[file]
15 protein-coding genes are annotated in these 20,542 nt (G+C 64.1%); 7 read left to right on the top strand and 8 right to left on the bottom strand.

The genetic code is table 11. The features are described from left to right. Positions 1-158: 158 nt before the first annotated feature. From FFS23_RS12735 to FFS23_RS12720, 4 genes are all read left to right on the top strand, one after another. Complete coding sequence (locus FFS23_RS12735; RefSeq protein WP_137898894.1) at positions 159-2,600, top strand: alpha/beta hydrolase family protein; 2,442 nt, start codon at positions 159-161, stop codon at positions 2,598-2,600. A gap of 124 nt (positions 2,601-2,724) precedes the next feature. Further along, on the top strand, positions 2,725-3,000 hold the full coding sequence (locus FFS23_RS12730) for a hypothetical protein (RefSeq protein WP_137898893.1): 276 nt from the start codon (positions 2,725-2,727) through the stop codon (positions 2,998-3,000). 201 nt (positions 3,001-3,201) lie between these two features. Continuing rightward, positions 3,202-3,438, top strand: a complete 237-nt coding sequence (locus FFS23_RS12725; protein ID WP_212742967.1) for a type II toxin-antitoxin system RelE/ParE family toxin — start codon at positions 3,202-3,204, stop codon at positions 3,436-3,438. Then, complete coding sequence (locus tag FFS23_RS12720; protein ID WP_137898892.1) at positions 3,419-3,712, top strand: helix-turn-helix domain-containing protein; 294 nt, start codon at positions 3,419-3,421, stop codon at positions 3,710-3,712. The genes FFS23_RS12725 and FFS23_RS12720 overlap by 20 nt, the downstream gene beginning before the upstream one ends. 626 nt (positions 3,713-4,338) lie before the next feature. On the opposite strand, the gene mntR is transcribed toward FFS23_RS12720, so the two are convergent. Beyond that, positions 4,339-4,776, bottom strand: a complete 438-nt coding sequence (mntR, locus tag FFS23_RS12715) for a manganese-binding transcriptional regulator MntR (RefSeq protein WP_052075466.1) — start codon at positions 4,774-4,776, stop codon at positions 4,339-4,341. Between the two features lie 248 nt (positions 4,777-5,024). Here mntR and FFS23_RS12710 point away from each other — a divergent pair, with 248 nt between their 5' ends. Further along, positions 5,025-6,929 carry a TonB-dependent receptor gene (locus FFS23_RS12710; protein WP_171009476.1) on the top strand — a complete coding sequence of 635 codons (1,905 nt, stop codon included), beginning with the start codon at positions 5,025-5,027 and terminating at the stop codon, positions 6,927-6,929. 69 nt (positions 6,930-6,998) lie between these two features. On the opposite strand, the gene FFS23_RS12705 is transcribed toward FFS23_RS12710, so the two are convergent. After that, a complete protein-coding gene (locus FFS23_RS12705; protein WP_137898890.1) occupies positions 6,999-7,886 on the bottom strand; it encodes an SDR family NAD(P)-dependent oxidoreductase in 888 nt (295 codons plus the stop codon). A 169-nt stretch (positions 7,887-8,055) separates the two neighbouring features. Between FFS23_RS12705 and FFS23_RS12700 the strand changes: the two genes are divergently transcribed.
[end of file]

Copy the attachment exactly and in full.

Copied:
15 protein-coding genes are annotated in these 20,542 nt (G+C 64.1%); 7 read left to right on the top strand and 8 right to left on the bottom strand.

The genetic code is table 11. The features are described from left to right. Positions 1-158: 158 nt before the first annotated feature. From FFS23_RS12735 to FFS23_RS12720, 4 genes are all read left to right on the top strand, one after another. Complete coding sequence (locus FFS23_RS12735; RefSeq protein WP_137898894.1) at positions 159-2,600, top strand: alpha/beta hydrolase family protein; 2,442 nt, start codon at positions 159-161, stop codon at positions 2,598-2,600. A gap of 124 nt (positions 2,601-2,724) precedes the next feature. Further along, on the top strand, positions 2,725-3,000 hold the full coding sequence (locus FFS23_RS12730) for a hypothetical protein (RefSeq protein WP_137898893.1): 276 nt from the start codon (positions 2,725-2,727) through the stop codon (positions 2,998-3,000). 201 nt (positions 3,001-3,201) lie between these two features. Continuing rightward, positions 3,202-3,438, top strand: a complete 237-nt coding sequence (locus FFS23_RS12725; protein ID WP_212742967.1) for a type II toxin-antitoxin system RelE/ParE family toxin — start codon at positions 3,202-3,204, stop codon at positions 3,436-3,438. Then, complete coding sequence (locus tag FFS23_RS12720; protein ID WP_137898892.1) at positions 3,419-3,712, top strand: helix-turn-helix domain-containing protein; 294 nt, start codon at positions 3,419-3,421, stop codon at positions 3,710-3,712. The genes FFS23_RS12725 and FFS23_RS12720 overlap by 20 nt, the downstream gene beginning before the upstream one ends. 626 nt (positions 3,713-4,338) lie before the next feature. On the opposite strand, the gene mntR is transcribed toward FFS23_RS12720, so the two are convergent. Beyond that, positions 4,339-4,776, bottom strand: a complete 438-nt coding sequence (mntR, locus tag FFS23_RS12715) for a manganese-binding transcriptional regulator MntR (RefSeq protein WP_052075466.1) — start codon at positions 4,774-4,776, stop codon at positions 4,339-4,341. Between the two features lie 248 nt (positions 4,777-5,024). Here mntR and FFS23_RS12710 point away from each other — a divergent pair, with 248 nt between their 5' ends. Further along, positions 5,025-6,929 carry a TonB-dependent receptor gene (locus FFS23_RS12710; protein WP_171009476.1) on the top strand — a complete coding sequence of 635 codons (1,905 nt, stop codon included), beginning with the start codon at positions 5,025-5,027 and terminating at the stop codon, positions 6,927-6,929. 69 nt (positions 6,930-6,998) lie between these two features. On the opposite strand, the gene FFS23_RS12705 is transcribed toward FFS23_RS12710, so the two are convergent. After that, a complete protein-coding gene (locus FFS23_RS12705; protein WP_137898890.1) occupies positions 6,999-7,886 on the bottom strand; it encodes an SDR family NAD(P)-dependent oxidoreductase in 888 nt (295 codons plus the stop codon). A 169-nt stretch (positions 7,887-8,055) separates the two neighbouring features. Between FFS23_RS12705 and FFS23_RS12700 the strand changes: the two genes are divergently transcribed.